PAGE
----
Mol (mollyringle) wrote,

Florence King rocks

I have never even been to the South, but I must say that Florence King's autobiographical Confessions of a Failed Southern Lady is one of the best (and funniest) books I've read this year. (If King's name sounds familiar to those who read National Review, it's because she used to write "The Misanthrope's Corner" on their last page--before retiring to, presumably, enjoy being a misanthrope.) Some samples, which should reverberate well with:

Women and/or Southerners: One of the joys of growing up Southern is listening to women argue about whether nervous breakdowns are more feminine than female trouble, or vice versa. ...the Southern woman is not happy unless her family history manifests one or the other. (5)

Introverts: Recess was the bane of my existence because I had to play--yes, play--with the watery moles [other children]; otherwise one of the Life Adjustment teachers would spray me with friendly fire. It was a transitional period in education: the traditionalists were on their way out and the huggybears were on their way in. Huggybears loved playground duty because it gave them a golden opportunity to smoke out introverts. When they saw one, they came bounding up like lovelorn fascists, shrilling, "What are you doing here all alone?" (64)

Objectivists or those who smirk at them: [In ninth grade, after reading The Fountainhead and being determined to be like the character Dominique Francon:] I stopped walking and started striding, taking care to turn my flat feet inward so I would look like an egoist instead of a duck. I kept my eyes locked straight ahead, causing myself a number of collisions and falls. I forced my jaw into a rational clamp, which broke the rubber bands on my braces and made me dribble down my front. In the name of individualism I quit Le Cercle Francais. I longed to quit organizations right and left, but unfortunately, French Club was the only one I had ever joined. I gave some thought to ending my friendships, but having only two, it did not seem worthwhile. (92)

Those who have visited the deep South, or tend to repeat themselves: [Example of Mississippi echolalia:] "When a guhl has a phone call, you know what Ah mean, when the telephone rings, when somebody is callin' huh up. When a guhl has a phone call, you press huh bell once. When she has a calluh, when a boy comes in to get huh, you know what Ah'm tryin' to say, when they've got a date that night and he picks huh up, when he comes in and asks for huh in puhson 'stead of callin' on the phone, you unnerstand what Ah mean? When she has a calluh, then you press huh bell twice. That way, she knows whethuh she's got a phone call or a calluh. 'Cause see, if she has a calluh and you press huh bell once 'stead of twice, she'll think it's a call 'stead of a calluh. She'd come downstairs in huh dressin' gown with huh hair up in cullahs, and there stands huh calluh, just standin' there right in front of huh just as big as life. She'd just die of embarrassment, you know what Ah mean, she'd just fall down dead is what Ah'm sayin', she'd just perish!" (183-4)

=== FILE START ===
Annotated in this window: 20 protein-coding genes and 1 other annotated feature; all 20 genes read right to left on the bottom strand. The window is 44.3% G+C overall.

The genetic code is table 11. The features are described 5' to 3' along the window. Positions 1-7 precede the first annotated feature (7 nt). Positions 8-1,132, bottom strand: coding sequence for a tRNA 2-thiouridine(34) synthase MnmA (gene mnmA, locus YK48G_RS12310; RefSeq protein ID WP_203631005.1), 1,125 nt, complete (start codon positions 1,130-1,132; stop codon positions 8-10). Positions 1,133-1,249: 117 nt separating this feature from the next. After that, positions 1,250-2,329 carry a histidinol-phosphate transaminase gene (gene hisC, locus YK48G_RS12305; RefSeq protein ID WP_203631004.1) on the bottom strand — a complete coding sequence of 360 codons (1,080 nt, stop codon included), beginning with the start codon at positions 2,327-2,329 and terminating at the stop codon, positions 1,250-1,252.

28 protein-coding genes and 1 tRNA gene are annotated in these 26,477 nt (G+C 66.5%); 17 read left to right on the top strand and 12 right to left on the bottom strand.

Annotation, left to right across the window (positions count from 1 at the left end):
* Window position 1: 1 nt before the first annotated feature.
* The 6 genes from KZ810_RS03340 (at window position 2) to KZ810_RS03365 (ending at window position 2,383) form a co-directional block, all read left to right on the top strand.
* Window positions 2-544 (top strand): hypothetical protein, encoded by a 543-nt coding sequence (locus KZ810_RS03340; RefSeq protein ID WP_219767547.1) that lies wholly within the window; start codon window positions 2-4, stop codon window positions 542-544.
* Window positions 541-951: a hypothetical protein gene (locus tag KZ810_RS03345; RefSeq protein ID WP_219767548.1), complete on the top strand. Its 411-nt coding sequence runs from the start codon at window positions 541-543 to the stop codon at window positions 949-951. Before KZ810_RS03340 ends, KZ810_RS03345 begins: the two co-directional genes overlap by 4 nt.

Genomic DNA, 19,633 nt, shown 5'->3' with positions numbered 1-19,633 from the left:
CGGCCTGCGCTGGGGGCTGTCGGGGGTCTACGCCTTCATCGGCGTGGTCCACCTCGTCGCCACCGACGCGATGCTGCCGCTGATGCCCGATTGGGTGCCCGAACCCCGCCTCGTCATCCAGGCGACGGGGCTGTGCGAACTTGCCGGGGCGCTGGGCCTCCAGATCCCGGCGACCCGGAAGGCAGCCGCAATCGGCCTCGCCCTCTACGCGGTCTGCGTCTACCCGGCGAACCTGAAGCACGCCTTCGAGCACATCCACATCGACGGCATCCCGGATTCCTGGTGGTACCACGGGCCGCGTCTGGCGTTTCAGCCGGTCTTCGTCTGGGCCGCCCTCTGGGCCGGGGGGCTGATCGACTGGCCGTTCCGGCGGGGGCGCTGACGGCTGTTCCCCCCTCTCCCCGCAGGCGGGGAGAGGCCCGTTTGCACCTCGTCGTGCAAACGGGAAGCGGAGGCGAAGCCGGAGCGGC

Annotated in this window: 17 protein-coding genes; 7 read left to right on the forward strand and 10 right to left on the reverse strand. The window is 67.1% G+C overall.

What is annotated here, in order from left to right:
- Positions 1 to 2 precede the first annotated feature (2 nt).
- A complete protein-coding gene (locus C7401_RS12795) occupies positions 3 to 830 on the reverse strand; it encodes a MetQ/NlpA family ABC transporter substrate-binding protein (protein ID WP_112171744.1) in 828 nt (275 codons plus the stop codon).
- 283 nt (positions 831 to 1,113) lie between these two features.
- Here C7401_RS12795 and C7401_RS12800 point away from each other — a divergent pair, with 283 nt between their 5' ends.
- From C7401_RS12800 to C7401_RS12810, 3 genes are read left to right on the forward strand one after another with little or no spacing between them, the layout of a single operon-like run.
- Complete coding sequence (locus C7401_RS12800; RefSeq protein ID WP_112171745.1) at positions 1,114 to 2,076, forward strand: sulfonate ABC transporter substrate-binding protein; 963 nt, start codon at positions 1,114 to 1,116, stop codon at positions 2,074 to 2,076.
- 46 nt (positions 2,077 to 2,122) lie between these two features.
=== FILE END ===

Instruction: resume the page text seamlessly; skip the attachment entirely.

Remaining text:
Also, there's femslash in it, for those who like that. So I suppose really there's something to offend everyone, written in a way that I love helplessly. You go, Flo.

In other news, we are finally moved in to our new house, but the place resembles an abandoned rummage sale at the moment, so what with unpacking and the holidays, I may not be on here much. Except from work. Righto. Merry Christmas, if I don't post before then.
Tags: books, funny

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